It’s been nearly a year since Doug Flicker’s much-anticipated Esker Grove opened its doors inside the Walker Art Center, and just like the other restaurants associated with Flicker (RIP Piccolo), it quickly became synonymous with good eats in Minneapolis. It was named a James Beard Foundation semifinalist for best new restaurant, and with the help of chef de cuisine T.J. Rawitzer and bar manager Jon Olson, and executive chef/chef consultant Flicker, it’s living up to the hype.
But running a restaurant and bar inside a contemporary art museum is different than running a dining establishment on its own. With families coming through and people who might not care for the craft cocktail scene, the menu needs to be accessible, but not too accessible. Much like contemporary art.
“The first goal in my mind is not to make it accessible,” Rawitzer says about creating new dishes. “It’s not, let’s see how inaccessible I can make this, but I don’t want to dumb it down.”
“Like right off the bat, we had to make sure we had Coors Light,” Olson says. There are international travelers and people driving in from the suburbs, so the offerings had to cover the bases. The cocktail list is organized by traditional and contemporary versions of drinks. “No crazy names or anything, but more black and white, approachable. Not to overcomplicate things,” Olson says.
And that’s helped people get comfortable at the bar, he’s noticed. Since the cocktail list has drinks they’re familiar with—but with a twist, “They’re more inclined to ask the bartender … ‘What’s this ingredient?’”
Rawitzer sees the same thing on the kitchen side: “If you give people an option that’s not that far outside their comfort zone,” they’re more likely to step outside that zone, he says. “I think that’s something we’ve succeeded at. People know what a ravioli is, but what is a raviolo?” (It’s a starter on the dinner menu, of course.)
In the year since it’s been open, some of the lessons learned are obvious, like, “You can’t please everyone,” Rawitzer says. “But if anything, it’s concreted the fact that the staff you have—the people you work with—is more important than anything else,” he says. A fancy knife or expensive piece of equipment is great, but “regardless of how well-designed the menu may (or may not) be, to put out lunch, you can’t cook for 250 people by yourself.”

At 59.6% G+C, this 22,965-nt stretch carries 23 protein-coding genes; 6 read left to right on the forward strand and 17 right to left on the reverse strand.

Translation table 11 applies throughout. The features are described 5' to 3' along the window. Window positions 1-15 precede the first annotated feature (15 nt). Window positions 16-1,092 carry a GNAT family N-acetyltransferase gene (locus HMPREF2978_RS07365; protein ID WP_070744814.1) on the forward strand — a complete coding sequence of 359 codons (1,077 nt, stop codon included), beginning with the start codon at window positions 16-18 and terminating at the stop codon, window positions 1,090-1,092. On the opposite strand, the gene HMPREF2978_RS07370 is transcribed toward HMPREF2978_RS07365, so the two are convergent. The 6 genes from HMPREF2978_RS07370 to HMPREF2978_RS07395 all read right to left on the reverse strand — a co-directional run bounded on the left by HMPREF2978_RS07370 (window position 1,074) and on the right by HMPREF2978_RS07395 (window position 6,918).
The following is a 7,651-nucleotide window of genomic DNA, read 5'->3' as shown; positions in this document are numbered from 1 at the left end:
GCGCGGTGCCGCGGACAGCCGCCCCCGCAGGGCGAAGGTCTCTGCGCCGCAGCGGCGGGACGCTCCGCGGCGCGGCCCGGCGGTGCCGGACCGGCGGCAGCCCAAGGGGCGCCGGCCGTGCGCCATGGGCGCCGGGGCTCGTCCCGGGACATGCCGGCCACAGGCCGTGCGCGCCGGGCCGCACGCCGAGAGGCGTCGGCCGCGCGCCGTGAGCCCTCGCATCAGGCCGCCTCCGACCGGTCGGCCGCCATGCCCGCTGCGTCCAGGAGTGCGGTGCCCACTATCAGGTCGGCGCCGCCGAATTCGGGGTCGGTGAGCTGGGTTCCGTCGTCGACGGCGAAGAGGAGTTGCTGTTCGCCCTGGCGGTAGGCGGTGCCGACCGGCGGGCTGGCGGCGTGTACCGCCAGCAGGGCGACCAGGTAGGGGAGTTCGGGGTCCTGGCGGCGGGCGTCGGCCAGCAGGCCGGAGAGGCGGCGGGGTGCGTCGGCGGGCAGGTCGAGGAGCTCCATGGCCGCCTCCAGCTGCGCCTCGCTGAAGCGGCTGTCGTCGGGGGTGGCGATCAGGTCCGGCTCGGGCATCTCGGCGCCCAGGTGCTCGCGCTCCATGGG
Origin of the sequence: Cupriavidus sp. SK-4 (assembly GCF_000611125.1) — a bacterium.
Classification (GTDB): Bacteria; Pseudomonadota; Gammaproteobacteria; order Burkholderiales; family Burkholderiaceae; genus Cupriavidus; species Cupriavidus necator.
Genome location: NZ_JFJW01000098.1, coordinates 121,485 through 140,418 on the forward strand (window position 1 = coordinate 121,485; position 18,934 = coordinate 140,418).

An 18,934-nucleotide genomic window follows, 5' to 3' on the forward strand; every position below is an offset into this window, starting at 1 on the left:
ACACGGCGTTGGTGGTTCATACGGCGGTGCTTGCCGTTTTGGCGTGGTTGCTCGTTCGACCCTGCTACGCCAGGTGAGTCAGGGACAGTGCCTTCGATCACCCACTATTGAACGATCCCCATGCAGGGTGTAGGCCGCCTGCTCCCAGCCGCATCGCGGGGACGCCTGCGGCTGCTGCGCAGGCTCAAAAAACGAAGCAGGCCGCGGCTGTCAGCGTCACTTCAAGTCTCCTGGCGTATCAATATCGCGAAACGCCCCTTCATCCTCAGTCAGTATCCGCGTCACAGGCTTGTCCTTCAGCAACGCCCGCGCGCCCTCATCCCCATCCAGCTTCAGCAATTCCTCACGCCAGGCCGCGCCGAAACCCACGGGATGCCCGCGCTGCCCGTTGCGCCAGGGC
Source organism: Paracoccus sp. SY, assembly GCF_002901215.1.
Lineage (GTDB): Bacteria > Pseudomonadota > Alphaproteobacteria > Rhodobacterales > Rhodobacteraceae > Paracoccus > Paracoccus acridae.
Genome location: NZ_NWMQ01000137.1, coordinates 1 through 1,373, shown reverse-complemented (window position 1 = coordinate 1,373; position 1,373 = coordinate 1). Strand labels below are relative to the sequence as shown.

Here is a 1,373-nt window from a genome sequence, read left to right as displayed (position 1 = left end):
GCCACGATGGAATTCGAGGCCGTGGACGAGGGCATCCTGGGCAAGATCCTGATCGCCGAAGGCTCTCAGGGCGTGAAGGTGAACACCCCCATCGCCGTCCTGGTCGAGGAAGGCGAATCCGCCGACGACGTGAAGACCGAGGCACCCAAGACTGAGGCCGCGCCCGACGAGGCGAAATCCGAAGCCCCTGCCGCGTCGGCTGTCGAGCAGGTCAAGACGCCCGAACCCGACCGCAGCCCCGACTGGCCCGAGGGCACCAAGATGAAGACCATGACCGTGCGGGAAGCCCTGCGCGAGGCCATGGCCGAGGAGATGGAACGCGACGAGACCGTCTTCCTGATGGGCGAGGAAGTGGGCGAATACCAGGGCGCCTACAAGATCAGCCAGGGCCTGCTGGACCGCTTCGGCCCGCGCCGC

So he’s put a lot of energy into making sure his sous chef and the rest of his kitchen staff are all on the same page (and reading the same book) he is. Which is why he enjoys the dinner menu so much. “The food at night is more indicative of what’s happening in the museum,” he says. “If someone is going to critique to overall experience of this building, I’d want them to come at night.” The full table service creates an atmosphere more akin to finer dining. “People aren’t in a hurry. It’s really hard to cook for people in a hurry,” he says.
When it comes to what’s on the menu, there’s no formula, he says. It’s a lot of back-and-forth discussions on what they’ve seen done and what they’d like to try, and eventually that turns into a dish. In the spring, they took the skin of sturgeon they ordered, dehydrated and fried it, and discovered it came out like chicharrones, or fried pig skin. “It gets puffy like pork,” Rawitzer says. “And that was just a matter of messing around.” But that’s how great new food is discovered; much like art, it’s a matter of throwing things at the canvas—or in a fryer—and seeing what works.
At the bar, those unsure of what to order could go with what Olson calls “one of those kind of pleasant surprises,” the Contemporary Daisy. “A margarita is a fancy name for a daisy,” he says, and while they have a “traditional” version as well, this will be just one fun step out of your comfort zone. Aquavit, lime juice, falernum—“which is kind of like a lime, tiki cordial. So think that, instead of your triple sec or orange liqueur”—honey and angostura bitters. “For someone who’s kind of a margarita drinker, but then the aquavit gives it something a little extra.”
I’ll have that order with a wall of art, Please
Walking into Esker Grove, you might notice a wall of art just outside the dining room, before you’ve even entered the museum itself. It’s called Target Project Space, sponsored by Target Corp., and curated by the Walker’s visual arts curator Siri Engberg.
Chief of marketing and strategic communications Annie Gillette Cleveland says the plan is to change the artwork one to two times a year, and it started with Project 1: Frank Big Bear. The mixed-media collage was created by Minnesota artist Frank Big Bear and aimed to capture the idea of multiple or parallel universes through imagery related to science, pop culture, history and more.
In October the space changed over to show “a grouping of politically-oriented posters by Cuban artists,” Gillette Cleveland says, as a part of Adios Utopia: Dreams and Deception in Cuban Art Since 1950. The full exhibit brings together more than 100 works by over 50 Cuban artists and runs November 11–March 18.
And in early March, again in conjunction with an exhibit, Allen Ruppersberg: Intellectual Property 1963–2018, Ruppersberg’s You & Me (2013) will be displayed in the Project Space. The work was first shown as a billboard next to New York’s High Line.
While it’s a great place to simply display art, Gillette Cleveland says, “It truly brings contemporary art and contemporary dining together.”